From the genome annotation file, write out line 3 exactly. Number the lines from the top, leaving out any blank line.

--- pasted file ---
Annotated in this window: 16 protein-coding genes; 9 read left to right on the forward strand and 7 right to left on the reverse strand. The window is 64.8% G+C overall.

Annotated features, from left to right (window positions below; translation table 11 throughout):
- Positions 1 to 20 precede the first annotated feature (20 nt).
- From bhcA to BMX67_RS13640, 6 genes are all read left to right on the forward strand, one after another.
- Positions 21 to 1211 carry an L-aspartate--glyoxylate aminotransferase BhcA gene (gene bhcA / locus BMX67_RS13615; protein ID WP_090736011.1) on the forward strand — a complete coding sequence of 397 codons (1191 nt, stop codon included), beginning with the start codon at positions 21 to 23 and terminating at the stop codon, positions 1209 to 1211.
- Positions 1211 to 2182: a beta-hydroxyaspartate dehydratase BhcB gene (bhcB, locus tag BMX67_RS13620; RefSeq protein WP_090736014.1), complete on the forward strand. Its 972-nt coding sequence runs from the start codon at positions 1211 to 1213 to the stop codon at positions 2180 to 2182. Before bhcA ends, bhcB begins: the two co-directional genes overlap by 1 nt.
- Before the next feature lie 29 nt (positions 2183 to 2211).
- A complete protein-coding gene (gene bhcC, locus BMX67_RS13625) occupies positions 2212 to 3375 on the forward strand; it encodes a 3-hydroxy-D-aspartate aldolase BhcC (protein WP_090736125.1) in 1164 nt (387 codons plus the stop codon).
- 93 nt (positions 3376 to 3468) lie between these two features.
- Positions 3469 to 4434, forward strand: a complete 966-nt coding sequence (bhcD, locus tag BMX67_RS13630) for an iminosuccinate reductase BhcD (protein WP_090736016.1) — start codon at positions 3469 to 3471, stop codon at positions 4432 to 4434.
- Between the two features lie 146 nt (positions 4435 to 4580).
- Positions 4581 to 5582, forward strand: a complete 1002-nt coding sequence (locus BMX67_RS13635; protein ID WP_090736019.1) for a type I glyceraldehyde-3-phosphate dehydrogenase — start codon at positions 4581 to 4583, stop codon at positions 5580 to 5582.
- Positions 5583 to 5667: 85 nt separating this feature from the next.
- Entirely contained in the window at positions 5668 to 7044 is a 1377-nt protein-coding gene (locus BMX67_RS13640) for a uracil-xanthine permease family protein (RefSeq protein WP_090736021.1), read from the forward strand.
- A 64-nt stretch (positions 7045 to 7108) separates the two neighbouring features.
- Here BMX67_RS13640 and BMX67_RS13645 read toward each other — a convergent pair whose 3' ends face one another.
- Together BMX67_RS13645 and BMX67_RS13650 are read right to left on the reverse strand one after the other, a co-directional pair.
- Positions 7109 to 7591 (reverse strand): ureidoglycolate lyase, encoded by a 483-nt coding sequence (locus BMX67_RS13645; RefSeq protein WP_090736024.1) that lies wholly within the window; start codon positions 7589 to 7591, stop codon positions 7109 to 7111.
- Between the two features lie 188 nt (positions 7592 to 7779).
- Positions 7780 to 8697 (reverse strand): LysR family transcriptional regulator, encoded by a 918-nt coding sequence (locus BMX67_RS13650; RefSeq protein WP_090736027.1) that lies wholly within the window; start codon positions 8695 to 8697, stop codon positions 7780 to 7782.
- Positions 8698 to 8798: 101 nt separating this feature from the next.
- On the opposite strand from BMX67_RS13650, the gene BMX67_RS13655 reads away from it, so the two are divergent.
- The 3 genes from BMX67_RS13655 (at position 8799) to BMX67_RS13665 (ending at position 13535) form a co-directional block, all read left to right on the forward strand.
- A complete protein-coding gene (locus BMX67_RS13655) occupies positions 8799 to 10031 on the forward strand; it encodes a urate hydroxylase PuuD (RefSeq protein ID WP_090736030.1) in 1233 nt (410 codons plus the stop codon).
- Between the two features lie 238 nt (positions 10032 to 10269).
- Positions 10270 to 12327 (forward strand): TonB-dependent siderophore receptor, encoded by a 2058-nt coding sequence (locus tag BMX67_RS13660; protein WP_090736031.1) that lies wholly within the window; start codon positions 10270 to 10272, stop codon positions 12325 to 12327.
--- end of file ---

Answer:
- Positions 1 to 20 precede the first annotated feature (20 nt).